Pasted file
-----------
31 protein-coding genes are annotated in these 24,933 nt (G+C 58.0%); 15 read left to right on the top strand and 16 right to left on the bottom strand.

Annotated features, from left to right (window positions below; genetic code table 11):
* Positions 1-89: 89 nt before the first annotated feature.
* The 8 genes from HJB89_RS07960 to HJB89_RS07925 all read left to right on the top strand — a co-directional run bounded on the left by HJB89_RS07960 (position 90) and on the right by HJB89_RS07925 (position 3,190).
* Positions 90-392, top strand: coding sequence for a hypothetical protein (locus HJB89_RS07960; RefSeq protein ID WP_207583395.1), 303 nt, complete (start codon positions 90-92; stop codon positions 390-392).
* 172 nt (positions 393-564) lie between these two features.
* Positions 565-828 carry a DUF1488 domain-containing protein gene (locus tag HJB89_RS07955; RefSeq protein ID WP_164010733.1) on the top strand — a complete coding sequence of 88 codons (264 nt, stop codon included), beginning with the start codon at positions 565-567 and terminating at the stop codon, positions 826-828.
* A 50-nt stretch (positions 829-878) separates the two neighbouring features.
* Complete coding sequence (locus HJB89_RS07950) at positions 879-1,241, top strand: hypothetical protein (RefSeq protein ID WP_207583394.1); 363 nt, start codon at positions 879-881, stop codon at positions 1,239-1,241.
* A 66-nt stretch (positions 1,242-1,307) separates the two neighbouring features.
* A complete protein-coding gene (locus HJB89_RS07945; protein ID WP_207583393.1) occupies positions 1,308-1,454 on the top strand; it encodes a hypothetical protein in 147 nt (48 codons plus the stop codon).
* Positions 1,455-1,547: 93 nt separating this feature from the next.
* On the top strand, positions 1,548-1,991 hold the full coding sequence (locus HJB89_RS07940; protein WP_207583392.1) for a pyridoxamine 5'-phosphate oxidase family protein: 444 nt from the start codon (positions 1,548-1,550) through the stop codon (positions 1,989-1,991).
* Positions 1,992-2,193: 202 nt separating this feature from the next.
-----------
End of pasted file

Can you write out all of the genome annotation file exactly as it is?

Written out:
31 protein-coding genes are annotated in these 24,933 nt (G+C 58.0%); 15 read left to right on the top strand and 16 right to left on the bottom strand.

Annotated features, from left to right (window positions below; genetic code table 11):
* Positions 1-89: 89 nt before the first annotated feature.
* The 8 genes from HJB89_RS07960 to HJB89_RS07925 all read left to right on the top strand — a co-directional run bounded on the left by HJB89_RS07960 (position 90) and on the right by HJB89_RS07925 (position 3,190).
* Positions 90-392, top strand: coding sequence for a hypothetical protein (locus HJB89_RS07960; RefSeq protein ID WP_207583395.1), 303 nt, complete (start codon positions 90-92; stop codon positions 390-392).
* 172 nt (positions 393-564) lie between these two features.
* Positions 565-828 carry a DUF1488 domain-containing protein gene (locus tag HJB89_RS07955; RefSeq protein ID WP_164010733.1) on the top strand — a complete coding sequence of 88 codons (264 nt, stop codon included), beginning with the start codon at positions 565-567 and terminating at the stop codon, positions 826-828.
* A 50-nt stretch (positions 829-878) separates the two neighbouring features.
* Complete coding sequence (locus HJB89_RS07950) at positions 879-1,241, top strand: hypothetical protein (RefSeq protein ID WP_207583394.1); 363 nt, start codon at positions 879-881, stop codon at positions 1,239-1,241.
* A 66-nt stretch (positions 1,242-1,307) separates the two neighbouring features.
* A complete protein-coding gene (locus HJB89_RS07945; protein ID WP_207583393.1) occupies positions 1,308-1,454 on the top strand; it encodes a hypothetical protein in 147 nt (48 codons plus the stop codon).
* Positions 1,455-1,547: 93 nt separating this feature from the next.
* On the top strand, positions 1,548-1,991 hold the full coding sequence (locus HJB89_RS07940; protein WP_207583392.1) for a pyridoxamine 5'-phosphate oxidase family protein: 444 nt from the start codon (positions 1,548-1,550) through the stop codon (positions 1,989-1,991).
* Positions 1,992-2,193: 202 nt separating this feature from the next.